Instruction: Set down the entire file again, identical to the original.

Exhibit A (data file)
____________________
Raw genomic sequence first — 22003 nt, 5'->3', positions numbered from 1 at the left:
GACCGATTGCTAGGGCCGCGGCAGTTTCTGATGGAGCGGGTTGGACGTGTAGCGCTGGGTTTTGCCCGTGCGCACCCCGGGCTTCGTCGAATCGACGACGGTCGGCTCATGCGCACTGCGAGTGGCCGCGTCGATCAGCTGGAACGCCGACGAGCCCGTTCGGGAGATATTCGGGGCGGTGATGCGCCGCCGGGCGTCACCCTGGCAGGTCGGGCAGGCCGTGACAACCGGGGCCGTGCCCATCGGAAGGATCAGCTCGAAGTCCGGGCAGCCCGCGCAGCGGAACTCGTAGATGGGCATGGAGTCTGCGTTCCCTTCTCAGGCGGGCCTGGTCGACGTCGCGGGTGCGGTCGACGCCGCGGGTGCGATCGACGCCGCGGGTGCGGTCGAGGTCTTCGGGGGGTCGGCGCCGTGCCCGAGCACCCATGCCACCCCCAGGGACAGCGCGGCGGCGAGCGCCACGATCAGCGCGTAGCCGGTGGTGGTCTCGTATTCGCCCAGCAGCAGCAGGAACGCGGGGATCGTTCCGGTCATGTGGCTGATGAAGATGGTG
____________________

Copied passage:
Raw genomic sequence first — 22003 nt, 5'->3', positions numbered from 1 at the left:
GACCGATTGCTAGGGCCGCGGCAGTTTCTGATGGAGCGGGTTGGACGTGTAGCGCTGGGTTTTGCCCGTGCGCACCCCGGGCTTCGTCGAATCGACGACGGTCGGCTCATGCGCACTGCGAGTGGCCGCGTCGATCAGCTGGAACGCCGACGAGCCCGTTCGGGAGATATTCGGGGCGGTGATGCGCCGCCGGGCGTCACCCTGGCAGGTCGGGCAGGCCGTGACAACCGGGGCCGTGCCCATCGGAAGGATCAGCTCGAAGTCCGGGCAGCCCGCGCAGCGGAACTCGTAGATGGGCATGGAGTCTGCGTTCCCTTCTCAGGCGGGCCTGGTCGACGTCGCGGGTGCGGTCGACGCCGCGGGTGCGATCGACGCCGCGGGTGCGGTCGAGGTCTTCGGGGGGTCGGCGCCGTGCCCGAGCACCCATGCCACCCCCAGGGACAGCGCGGCGGCGAGCGCCACGATCAGCGCGTAGCCGGTGGTGGTCTCGTATTCGCCCAGCAGCAGCAGGAACGCGGGGATCGTTCCGGTCATGTGGCTGATGAAGATGGTG